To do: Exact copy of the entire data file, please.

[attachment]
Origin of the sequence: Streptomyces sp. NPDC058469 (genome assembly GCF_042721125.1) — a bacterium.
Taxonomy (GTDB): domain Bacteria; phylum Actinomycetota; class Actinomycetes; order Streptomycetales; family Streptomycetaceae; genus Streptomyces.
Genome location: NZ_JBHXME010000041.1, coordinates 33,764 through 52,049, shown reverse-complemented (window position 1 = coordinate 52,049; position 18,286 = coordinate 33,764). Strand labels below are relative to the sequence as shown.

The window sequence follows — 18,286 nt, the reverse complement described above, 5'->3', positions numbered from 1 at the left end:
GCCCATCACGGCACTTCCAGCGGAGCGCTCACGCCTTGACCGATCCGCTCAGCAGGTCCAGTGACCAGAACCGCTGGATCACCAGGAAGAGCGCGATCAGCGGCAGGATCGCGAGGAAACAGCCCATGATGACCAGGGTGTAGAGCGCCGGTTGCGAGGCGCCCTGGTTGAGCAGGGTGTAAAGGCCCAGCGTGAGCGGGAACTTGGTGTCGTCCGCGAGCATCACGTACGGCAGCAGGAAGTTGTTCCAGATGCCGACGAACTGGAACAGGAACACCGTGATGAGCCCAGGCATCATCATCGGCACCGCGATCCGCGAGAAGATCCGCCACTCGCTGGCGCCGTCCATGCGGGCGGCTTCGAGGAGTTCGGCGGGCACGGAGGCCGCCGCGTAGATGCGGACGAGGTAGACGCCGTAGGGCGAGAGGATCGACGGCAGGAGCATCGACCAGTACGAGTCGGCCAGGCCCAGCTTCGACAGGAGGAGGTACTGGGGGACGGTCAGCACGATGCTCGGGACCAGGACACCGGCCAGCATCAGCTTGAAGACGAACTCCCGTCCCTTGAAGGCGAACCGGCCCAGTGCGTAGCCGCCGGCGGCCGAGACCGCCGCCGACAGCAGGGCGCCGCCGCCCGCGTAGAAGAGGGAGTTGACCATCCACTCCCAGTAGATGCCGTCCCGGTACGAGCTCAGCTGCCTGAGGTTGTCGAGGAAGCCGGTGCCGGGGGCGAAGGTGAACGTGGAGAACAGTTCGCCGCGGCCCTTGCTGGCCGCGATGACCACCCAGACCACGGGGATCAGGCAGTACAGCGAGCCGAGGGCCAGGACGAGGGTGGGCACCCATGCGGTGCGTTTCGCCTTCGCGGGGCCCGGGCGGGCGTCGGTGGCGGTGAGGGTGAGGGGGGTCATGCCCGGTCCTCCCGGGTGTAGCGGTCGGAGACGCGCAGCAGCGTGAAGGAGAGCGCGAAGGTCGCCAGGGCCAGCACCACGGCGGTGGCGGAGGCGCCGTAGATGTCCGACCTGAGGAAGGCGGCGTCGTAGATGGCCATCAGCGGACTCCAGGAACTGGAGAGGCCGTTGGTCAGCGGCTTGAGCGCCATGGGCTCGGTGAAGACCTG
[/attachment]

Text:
Origin of the sequence: Streptomyces sp. NPDC058469 (genome assembly GCF_042721125.1) — a bacterium.
Taxonomy (GTDB): domain Bacteria; phylum Actinomycetota; class Actinomycetes; order Streptomycetales; family Streptomycetaceae; genus Streptomyces.
Genome location: NZ_JBHXME010000041.1, coordinates 33,764 through 52,049, shown reverse-complemented (window position 1 = coordinate 52,049; position 18,286 = coordinate 33,764). Strand labels below are relative to the sequence as shown.

The window sequence follows — 18,286 nt, the reverse complement described above, 5'->3', positions numbered from 1 at the left end:
GCCCATCACGGCACTTCCAGCGGAGCGCTCACGCCTTGACCGATCCGCTCAGCAGGTCCAGTGACCAGAACCGCTGGATCACCAGGAAGAGCGCGATCAGCGGCAGGATCGCGAGGAAACAGCCCATGATGACCAGGGTGTAGAGCGCCGGTTGCGAGGCGCCCTGGTTGAGCAGGGTGTAAAGGCCCAGCGTGAGCGGGAACTTGGTGTCGTCCGCGAGCATCACGTACGGCAGCAGGAAGTTGTTCCAGATGCCGACGAACTGGAACAGGAACACCGTGATGAGCCCAGGCATCATCATCGGCACCGCGATCCGCGAGAAGATCCGCCACTCGCTGGCGCCGTCCATGCGGGCGGCTTCGAGGAGTTCGGCGGGCACGGAGGCCGCCGCGTAGATGCGGACGAGGTAGACGCCGTAGGGCGAGAGGATCGACGGCAGGAGCATCGACCAGTACGAGTCGGCCAGGCCCAGCTTCGACAGGAGGAGGTACTGGGGGACGGTCAGCACGATGCTCGGGACCAGGACACCGGCCAGCATCAGCTTGAAGACGAACTCCCGTCCCTTGAAGGCGAACCGGCCCAGTGCGTAGCCGCCGGCGGCCGAGACCGCCGCCGACAGCAGGGCGCCGCCGCCCGCGTAGAAGAGGGAGTTGACCATCCACTCCCAGTAGATGCCGTCCCGGTACGAGCTCAGCTGCCTGAGGTTGTCGAGGAAGCCGGTGCCGGGGGCGAAGGTGAACGTGGAGAACAGTTCGCCGCGGCCCTTGCTGGCCGCGATGACCACCCAGACCACGGGGATCAGGCAGTACAGCGAGCCGAGGGCCAGGACGAGGGTGGGCACCCATGCGGTGCGTTTCGCCTTCGCGGGGCCCGGGCGGGCGTCGGTGGCGGTGAGGGTGAGGGGGGTCATGCCCGGTCCTCCCGGGTGTAGCGGTCGGAGACGCGCAGCAGCGTGAAGGAGAGCGCGAAGGTCGCCAGGGCCAGCACCACGGCGGTGGCGGAGGCGCCGTAGATGTCCGACCTGAGGAAGGCGGCGTCGTAGATGGCCATCAGCGGACTCCAGGAACTGGAGAGGCCGTTGGTCAGCGGCTTGAGCGCCATGGGCTCGGTGAAGACCTG